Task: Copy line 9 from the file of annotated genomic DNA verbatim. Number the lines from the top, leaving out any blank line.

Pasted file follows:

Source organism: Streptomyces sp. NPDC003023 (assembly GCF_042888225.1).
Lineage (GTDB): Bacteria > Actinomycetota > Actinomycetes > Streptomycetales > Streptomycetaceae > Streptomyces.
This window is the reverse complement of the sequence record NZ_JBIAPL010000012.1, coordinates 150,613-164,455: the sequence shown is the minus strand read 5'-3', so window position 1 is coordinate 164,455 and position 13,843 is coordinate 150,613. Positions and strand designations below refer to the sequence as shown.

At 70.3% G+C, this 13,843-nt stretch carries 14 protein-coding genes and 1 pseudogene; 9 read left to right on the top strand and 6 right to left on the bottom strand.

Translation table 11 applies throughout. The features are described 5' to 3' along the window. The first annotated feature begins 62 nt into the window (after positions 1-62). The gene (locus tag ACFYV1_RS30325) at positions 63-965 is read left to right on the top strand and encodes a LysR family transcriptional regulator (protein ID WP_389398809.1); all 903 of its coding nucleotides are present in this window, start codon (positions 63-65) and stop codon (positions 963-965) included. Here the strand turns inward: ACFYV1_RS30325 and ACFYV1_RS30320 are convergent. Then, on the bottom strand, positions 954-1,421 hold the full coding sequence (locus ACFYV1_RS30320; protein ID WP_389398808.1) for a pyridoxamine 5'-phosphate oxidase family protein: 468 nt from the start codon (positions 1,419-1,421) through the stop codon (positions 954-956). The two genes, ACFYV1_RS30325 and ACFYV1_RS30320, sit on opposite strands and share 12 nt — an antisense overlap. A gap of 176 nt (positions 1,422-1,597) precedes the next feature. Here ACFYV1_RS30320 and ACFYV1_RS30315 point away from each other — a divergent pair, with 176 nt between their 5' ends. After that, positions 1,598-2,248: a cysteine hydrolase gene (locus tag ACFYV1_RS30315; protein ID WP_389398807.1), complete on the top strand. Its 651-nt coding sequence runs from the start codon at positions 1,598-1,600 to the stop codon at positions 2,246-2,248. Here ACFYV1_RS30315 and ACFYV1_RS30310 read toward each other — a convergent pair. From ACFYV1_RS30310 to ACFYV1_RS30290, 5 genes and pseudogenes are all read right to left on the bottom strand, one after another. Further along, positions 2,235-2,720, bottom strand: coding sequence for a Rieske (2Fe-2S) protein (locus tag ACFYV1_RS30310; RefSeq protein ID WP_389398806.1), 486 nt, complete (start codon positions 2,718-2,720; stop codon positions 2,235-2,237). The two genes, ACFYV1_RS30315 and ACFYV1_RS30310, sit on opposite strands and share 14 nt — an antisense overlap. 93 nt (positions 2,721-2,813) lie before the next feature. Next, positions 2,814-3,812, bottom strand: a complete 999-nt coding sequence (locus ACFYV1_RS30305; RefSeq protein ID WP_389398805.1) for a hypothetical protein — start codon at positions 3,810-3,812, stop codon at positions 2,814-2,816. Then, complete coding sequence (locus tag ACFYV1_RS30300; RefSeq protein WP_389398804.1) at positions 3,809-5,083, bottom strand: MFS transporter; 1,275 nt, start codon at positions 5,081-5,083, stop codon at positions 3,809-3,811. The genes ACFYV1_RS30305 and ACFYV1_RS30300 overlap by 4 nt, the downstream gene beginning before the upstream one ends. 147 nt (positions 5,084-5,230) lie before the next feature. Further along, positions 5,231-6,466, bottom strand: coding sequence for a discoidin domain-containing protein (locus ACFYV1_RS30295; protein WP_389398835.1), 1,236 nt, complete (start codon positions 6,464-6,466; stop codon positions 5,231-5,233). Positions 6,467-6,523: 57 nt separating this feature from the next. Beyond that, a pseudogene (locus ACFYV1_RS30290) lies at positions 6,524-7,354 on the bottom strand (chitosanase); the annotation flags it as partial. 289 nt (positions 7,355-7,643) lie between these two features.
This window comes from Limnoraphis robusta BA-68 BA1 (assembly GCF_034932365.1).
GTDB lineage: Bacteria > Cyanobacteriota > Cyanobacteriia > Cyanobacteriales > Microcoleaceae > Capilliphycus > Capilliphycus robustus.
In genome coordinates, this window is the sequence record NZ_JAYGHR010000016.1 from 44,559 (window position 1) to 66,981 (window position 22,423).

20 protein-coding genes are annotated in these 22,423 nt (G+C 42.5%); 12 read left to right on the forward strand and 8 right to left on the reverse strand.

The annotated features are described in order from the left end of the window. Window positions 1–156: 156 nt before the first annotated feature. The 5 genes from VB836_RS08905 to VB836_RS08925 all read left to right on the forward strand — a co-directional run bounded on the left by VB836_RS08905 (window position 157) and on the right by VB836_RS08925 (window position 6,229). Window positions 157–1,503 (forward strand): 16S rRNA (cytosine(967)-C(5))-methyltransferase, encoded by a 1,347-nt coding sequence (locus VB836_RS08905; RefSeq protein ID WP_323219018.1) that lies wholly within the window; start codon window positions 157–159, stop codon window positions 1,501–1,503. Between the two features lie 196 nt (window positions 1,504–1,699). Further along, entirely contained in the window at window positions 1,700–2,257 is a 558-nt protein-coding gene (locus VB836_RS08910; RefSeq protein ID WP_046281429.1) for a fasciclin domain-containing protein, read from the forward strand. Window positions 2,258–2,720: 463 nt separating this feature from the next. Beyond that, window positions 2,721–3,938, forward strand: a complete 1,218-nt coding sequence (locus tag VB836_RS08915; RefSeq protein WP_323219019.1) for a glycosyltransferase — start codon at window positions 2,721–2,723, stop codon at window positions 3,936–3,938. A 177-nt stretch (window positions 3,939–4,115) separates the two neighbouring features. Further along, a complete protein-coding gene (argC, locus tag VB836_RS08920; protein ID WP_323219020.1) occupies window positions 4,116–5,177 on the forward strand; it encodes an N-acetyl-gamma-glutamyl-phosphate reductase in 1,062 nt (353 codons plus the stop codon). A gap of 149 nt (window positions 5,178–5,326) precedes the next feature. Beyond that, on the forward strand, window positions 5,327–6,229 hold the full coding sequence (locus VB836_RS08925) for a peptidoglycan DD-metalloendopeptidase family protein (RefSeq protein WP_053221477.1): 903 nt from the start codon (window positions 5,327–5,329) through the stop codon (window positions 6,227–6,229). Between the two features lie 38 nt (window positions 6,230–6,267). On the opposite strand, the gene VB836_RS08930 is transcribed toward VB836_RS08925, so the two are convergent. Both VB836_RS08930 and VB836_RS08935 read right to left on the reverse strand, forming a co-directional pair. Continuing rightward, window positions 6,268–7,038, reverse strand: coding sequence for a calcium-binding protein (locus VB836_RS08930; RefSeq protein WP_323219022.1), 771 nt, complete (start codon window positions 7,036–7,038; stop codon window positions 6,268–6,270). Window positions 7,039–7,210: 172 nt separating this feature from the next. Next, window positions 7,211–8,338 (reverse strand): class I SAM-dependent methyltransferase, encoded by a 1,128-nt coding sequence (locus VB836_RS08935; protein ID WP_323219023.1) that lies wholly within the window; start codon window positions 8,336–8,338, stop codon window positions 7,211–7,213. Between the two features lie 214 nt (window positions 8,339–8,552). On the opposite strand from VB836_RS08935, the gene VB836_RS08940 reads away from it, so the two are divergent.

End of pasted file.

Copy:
20 protein-coding genes are annotated in these 22,423 nt (G+C 42.5%); 12 read left to right on the forward strand and 8 right to left on the reverse strand.